This is what I mean by a pitot tube:

enter image description here

except, the bent tube should be closed, so there is no velocity in the pitot. But why is there no height? It's reflected in the Bernoulli equation that the small tube and bent one do not have height therefore the static pressure coefficient cancels out. Why is that?

$$\frac{1}{2}\rho v^2 + P_1 = P_2 $$

Notice how the pitot tube losses its static and dynamic pressure coefficients and the other tube losses only its static term. Why does this happen, since there's clearly a height difference between both of them?

  • $\begingroup$ notice how the pitot tube is closed that's why loses his dynamic term $\endgroup$ May 16 at 1:38
  • $\begingroup$ if and only if the heigh is zero the tube losses its static term I don't see that happening in the eq $\endgroup$ May 16 at 1:39
  • $\begingroup$ ??????? I see a clearly difference in height $\endgroup$ May 16 at 2:42

2 Answers 2


It's probably reasonable to neglect height differences, but it's funny that it's not really necessary.

Indeed, if we note $P^*= P + \rho g z$ Bernoulli's theorem is written $$P^*(M)+\frac{1}{2} \rho {\vec{v} (M) }^2 = cst$$ and the law of statics is written $$P^*= cst$$

Note $A$ the lateral pressure tap and $B$ the dynamic pressure tap (where the speed is zero). In general, we consider two points $A'$ and $B'$ at the same height as $A$ and $B$ and very upstream in the flow.

We will have $ \vec{v_{A'}}= \vec{v_{B'}} = \vec{v_{A}} = \vec{v}$ and also $\vec{v_{B}}=0$

If we write twice Bernoulli's theorem: $P^*(A')+\frac{1}{2} \rho {\vec{v_{A'}}}^2 = P^*(A)+\frac{1}{2} \rho {\vec{v_{A}}}^2 $

from where $$P^*(A')=P^*(A)$$

and $P^*(B')+\frac{1}{2} \rho {\vec{v_{B'}}}^2 = P^*(B)+\frac{1}{2} \rho {\vec{v_{B}}}^2 $

from where $$P^*(B')=P^*(B)+ \frac{1}{2} \rho {\vec{v}}^2$$

But we also know that, in a direction perpendicular to a unidirectional flow, the pressure varies as in static : $$P^*(A')=P^*(B')$$

Finally we have :

$$P^*(A)-P^*(B)= \frac{1}{2} \rho {\vec{v}}^2$$

We must not forget that the manometer is connected to points $A$ and $B$ by two tubes within which the fluid is at rest. So if we note $A''$ and $B''$ the two connections on the manometer, we will have the law of statics: $P^*(A'')=P^*(A)$ and $P^*(B'')=P^*(B)$.

We will therefore have : $$P^*(A'')-P^*(B'')= \frac{1}{2} \rho {\vec{v}}^2$$ with this time $A''$ and $B''$ the two connections of the manometer. If these two points are at the same height : $$P^*(A'')-P^*(B'')=P(A'')-P(B'')$$ and so (finally !!!)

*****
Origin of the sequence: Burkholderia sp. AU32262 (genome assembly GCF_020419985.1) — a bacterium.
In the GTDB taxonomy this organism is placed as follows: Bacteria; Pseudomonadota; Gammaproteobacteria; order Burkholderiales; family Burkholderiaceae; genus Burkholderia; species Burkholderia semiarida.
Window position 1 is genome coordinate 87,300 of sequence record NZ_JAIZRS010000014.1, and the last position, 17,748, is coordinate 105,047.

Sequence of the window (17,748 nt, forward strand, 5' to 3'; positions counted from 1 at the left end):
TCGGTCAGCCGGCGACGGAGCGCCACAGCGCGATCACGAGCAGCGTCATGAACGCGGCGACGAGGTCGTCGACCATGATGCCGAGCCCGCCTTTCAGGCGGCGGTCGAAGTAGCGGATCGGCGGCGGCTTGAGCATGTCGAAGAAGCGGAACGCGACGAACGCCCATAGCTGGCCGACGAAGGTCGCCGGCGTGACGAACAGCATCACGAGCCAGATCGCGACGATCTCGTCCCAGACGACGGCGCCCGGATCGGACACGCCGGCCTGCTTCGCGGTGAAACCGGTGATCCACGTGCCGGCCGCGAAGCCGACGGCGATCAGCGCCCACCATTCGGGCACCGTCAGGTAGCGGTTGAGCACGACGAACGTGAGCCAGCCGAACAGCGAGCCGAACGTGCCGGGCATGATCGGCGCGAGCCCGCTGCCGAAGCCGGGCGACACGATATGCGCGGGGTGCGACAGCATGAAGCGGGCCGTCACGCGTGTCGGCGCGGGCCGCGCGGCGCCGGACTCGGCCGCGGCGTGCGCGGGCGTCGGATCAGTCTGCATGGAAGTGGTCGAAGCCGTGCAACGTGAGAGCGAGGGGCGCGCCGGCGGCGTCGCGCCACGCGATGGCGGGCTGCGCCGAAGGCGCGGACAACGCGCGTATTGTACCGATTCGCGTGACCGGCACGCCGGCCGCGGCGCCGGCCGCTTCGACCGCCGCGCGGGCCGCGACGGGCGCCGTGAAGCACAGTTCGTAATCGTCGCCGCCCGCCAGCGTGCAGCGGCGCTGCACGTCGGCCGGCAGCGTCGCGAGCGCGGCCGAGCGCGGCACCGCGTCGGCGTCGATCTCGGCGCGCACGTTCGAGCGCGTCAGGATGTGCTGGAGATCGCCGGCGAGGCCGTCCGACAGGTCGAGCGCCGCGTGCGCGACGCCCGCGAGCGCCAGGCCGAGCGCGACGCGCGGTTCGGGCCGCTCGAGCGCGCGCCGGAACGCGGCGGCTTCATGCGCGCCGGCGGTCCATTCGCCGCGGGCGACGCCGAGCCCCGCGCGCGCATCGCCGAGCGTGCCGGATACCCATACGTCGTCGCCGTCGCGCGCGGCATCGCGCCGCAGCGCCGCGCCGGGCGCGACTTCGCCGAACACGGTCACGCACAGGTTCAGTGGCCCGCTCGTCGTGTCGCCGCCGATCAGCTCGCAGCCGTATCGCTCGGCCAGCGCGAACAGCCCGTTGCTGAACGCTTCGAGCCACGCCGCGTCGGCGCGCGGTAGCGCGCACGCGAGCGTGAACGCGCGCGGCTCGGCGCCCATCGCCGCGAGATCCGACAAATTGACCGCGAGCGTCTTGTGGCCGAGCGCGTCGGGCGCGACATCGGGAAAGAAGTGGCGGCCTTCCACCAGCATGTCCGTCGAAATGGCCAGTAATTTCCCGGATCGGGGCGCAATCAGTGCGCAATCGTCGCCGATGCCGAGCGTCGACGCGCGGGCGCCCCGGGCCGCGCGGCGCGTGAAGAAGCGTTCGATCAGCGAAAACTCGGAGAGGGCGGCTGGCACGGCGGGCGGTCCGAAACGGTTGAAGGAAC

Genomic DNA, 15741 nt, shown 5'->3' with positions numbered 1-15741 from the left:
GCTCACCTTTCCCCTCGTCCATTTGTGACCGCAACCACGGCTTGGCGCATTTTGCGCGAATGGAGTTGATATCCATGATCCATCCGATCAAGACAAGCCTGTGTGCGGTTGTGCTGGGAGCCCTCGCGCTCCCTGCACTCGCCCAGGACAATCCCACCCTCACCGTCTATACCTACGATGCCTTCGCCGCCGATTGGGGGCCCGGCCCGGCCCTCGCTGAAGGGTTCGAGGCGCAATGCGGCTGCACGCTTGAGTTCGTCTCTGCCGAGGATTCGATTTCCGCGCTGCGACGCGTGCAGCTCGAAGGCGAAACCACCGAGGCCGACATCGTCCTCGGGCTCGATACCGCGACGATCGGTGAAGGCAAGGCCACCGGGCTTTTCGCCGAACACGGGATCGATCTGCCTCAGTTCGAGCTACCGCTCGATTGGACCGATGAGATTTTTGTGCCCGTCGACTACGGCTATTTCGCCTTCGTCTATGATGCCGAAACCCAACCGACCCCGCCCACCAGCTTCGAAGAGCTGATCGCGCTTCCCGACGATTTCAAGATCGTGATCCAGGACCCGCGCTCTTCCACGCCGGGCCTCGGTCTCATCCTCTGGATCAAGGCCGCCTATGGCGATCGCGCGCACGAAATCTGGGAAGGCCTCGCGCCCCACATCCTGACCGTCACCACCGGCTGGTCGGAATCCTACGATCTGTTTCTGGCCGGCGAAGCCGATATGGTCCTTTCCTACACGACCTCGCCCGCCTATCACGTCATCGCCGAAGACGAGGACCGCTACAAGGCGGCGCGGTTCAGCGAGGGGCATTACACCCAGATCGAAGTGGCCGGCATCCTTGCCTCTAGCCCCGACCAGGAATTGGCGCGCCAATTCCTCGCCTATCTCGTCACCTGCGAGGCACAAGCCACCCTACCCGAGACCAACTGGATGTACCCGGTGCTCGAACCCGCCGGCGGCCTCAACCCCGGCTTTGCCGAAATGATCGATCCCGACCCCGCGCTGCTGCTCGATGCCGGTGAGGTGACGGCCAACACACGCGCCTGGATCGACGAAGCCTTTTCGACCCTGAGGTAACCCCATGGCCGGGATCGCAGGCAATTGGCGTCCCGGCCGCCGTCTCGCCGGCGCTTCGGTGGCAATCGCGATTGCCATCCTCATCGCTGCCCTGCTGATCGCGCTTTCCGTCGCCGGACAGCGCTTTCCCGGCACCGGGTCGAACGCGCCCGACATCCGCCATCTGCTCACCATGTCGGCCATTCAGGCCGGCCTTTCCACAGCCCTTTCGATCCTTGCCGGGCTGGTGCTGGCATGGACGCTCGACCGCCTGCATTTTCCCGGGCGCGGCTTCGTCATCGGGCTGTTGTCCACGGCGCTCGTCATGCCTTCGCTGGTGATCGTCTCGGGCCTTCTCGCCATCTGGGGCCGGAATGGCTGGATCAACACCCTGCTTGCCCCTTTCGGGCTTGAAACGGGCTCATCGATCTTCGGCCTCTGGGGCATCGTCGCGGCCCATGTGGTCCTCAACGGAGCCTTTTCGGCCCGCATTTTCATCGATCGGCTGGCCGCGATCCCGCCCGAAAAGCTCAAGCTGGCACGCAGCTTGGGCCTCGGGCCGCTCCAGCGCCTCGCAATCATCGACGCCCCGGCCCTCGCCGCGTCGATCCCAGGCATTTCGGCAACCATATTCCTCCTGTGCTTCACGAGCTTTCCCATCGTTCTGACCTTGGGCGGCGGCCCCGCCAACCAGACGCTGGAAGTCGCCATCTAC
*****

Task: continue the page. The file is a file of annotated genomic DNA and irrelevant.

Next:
$$P(A'')-P(B'')= \frac{1}{2} \rho {\vec{v}}^2$$

We see that the differences in height compensate each other and that what counts is the difference in height between the two entry points of the manometer.

Hope it can help and sorry for my poor english.

  • Pitot-static tube consists of both those tubes.

  • OP's diagram has these two tubes separately installed. (which is also a possible setup)

  • The lower tube's (static tube or static port) opening is parallel to the airflow and measures static pressure.

  • Upper tube's (pitot tube) opening while being perpendicular to the airflow is outside the boundary layer and measures the total air pressure (dynamic pressure + static pressure).

We don't consider height difference for the situations like pitot and static tube combination which is used to measure airspeed because the height difference between component tubes in the pitot and static tube setup is relatively low enough to discard the height term (ρgh - this term called static pressure head or hydrostatic pressure is very low compared to the other three terms dynamic pressure , static pressure and total pressure in the equation, you can see this if you apply approximate numbers for practical scenarios) in Bernoulli equation.

Note: In the Bernoulli equation posted by OP for the Pitot and static tubes (½ρv² + P₁ = P₂)

  • ½ρv² : dynamic pressure

  • P₁ : static pressure

  • P₂ : total pressure


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